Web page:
@ 824 --realistic complaints. The process of evals can be fixed with the right effort. More effort and thought could have been given to implementing Impact. It still can be. But there were/are still too many teachers who are obviously resisting the mere idea of evaluation. You can hear from some of them on TheWashTchr blog.

  16. Anonymous at 9:48: I appreciate your comments and your response to my post above. However, I'm skeptical that the "process of evals can be fixed with the right effort" as you suggested. In my experience as a teacher, most principals are (consciously or unconsciously) biased in some way with regard to their evaluations. If a principal likes the teacher, he emphasizes the positives; if he dislikes the teacher, it is easy to pick out and emphasize the negatives. And this bias generally stems from personality clashes (or lack thereof) and other factors outside the classroom. I've had perhaps ONE objective evaluator in my several years of teaching; the others were all biased (either positively or negatively).

    Teaching is different than other jobs in terms of the employee/supervisor relationship, in that the supervisor (principal) rarely observes the employee at work (staff meetings and football games don't count). Another key difference is that the principal/supervisor cares about things that aren't "teaching" per se: He cares about whether parents complain (annoying for the principal) and whether the class is orderly or if kids are sent to the office (again, annoying to the principal). The principal is not affected personally by whether the kids really learn about the Battle of Gettysburg or if they are inspired to pursue a career as a scientist or if an emotionally disturbed student comes out of his shell and bonds with a teacher.

    This is very different from a typical employee-employer relationship (for instance, between a secretary and her boss). The secretary's job is to type letters, answer the phone, take messages, open the mail, etc. If the secretary does these things well, the boss's job is made easier and he is pleased. If she doesn't, the boss is annoyed. There's often (although not always) a strong connection in the business world between doing your job well and pleasing the boss. But in teaching, the key issues that define a good teacher (interesting lesson plans, inspiring the students to care about learning, etc.) are NOT things that impact the boss/principal directly.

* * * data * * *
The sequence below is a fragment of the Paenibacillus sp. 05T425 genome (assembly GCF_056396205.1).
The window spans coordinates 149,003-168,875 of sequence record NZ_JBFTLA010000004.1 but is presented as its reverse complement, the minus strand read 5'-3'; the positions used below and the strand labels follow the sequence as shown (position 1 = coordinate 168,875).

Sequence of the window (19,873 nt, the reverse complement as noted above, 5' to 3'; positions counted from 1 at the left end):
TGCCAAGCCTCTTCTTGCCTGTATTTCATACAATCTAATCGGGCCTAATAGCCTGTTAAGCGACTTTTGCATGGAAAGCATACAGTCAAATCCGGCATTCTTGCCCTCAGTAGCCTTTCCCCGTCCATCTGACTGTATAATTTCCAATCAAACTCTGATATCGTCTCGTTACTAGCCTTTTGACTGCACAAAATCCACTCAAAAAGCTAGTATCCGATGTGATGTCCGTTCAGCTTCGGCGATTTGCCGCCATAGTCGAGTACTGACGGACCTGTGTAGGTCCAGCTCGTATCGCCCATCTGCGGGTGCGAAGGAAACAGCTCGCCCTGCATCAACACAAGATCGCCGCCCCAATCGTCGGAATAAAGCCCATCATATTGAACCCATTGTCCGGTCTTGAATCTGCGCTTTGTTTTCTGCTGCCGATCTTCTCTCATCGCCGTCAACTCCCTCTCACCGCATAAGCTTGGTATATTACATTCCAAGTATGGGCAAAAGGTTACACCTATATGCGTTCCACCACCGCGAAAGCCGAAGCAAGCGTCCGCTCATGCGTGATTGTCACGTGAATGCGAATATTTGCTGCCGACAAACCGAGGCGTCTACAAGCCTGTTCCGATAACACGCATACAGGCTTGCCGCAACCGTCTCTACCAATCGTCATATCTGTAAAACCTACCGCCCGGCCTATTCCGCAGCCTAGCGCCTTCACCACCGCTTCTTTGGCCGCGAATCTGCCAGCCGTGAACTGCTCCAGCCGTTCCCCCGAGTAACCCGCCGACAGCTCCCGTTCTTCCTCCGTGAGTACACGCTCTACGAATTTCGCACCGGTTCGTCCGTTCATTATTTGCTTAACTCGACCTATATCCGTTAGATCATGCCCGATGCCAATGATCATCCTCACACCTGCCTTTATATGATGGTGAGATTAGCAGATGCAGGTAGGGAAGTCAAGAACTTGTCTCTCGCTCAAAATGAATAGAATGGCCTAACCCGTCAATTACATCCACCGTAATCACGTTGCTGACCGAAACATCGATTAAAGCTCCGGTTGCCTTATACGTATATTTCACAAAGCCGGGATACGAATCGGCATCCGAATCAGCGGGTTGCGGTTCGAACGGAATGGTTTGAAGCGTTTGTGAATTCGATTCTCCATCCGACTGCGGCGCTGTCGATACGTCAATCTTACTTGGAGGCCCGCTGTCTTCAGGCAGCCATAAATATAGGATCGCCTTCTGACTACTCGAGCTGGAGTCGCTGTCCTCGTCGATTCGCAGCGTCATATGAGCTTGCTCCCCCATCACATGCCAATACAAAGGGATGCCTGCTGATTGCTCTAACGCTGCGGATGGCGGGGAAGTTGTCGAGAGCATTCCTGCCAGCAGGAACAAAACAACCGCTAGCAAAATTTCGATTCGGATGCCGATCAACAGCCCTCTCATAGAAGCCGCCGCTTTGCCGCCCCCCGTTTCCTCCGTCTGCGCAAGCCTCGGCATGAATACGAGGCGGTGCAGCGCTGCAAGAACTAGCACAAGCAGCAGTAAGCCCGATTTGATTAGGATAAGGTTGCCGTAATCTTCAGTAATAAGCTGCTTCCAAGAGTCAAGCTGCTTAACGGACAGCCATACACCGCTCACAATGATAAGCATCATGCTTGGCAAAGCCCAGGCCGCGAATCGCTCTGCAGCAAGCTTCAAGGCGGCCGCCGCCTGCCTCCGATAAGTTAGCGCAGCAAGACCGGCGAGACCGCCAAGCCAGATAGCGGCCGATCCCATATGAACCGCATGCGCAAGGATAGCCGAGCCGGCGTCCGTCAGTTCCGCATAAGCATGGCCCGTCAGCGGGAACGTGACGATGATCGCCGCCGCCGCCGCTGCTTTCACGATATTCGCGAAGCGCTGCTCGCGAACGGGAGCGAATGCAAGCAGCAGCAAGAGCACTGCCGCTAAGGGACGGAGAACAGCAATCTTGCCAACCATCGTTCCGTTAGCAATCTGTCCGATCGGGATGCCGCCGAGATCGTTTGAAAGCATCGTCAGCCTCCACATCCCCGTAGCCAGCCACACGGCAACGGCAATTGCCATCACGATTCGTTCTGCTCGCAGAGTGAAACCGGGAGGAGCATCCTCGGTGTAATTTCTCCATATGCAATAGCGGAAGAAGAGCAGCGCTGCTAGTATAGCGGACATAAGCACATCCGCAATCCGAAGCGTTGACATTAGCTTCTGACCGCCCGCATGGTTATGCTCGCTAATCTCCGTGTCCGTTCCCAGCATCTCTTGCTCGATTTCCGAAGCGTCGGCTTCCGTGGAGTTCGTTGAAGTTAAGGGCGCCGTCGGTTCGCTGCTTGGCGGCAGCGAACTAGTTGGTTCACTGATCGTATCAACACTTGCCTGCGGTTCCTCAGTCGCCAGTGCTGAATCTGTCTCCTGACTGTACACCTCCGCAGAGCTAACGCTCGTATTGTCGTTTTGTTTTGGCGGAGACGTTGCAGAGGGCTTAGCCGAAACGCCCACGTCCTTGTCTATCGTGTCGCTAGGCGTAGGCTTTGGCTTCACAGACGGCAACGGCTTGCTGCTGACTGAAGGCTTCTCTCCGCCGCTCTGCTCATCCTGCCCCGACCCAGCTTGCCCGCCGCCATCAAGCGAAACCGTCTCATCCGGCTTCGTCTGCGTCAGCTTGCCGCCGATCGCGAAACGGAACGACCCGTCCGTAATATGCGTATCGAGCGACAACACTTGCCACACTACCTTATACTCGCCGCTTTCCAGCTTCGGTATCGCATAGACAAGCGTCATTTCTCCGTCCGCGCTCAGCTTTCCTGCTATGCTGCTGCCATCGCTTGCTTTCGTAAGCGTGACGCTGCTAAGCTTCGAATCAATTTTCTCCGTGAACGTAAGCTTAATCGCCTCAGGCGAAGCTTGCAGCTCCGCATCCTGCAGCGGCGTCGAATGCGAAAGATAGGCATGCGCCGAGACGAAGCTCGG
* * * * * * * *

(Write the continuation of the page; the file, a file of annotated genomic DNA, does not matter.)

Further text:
17. I know that several teachers who have gotten scores that were ridiculously low have started videotaping the classes in which they are observed. While this is very likely to piss off the administrator or master educator, at the least it does have the benefit of having a record of the class that you can comment on.

    Generally speaking, the main problem with IMPACT is that it is way too subjective. There has been no effort to standardize scores across evaluators, which leads to two teachers doing the same thing to get wildly different scores.

  18. I don't know if you talked about this in an earlier post, but what is IMPACT??

  19. @Attorney DC -- w all due respect, you have a truly naive and inexperienced view of the working world in general. The principal-teacher relationship is part and parcel of managers-subordinates in just about any field. For example, anagers, very frequently, do not have visual contact with subordinates in many (the majority?) or organizations, pub and priv, today. (Secretaries are a weird example, btw, because that is one job that is definitely disappearing.)
    The more you, and today's teachers, talk about the uniqueness of the teaching job, the more it sounds defensive and evasive. Again, I'd love to, and do, to a great extent, and indeed did as a student and active parent, try my darndest to put teachers on a pedestal. That refers to their importance. But teaching is one of the most common jobs there is, we all know something about teachers and teaching, and tho we can appreciate the challenge, it is just not all that unique if you analyze its skills and activities. It deserves respect, by all means, but not "protection" from mgt feedback, evaluation, getting fired, etc., because of its unique processes and skills, etc., because they are not unique.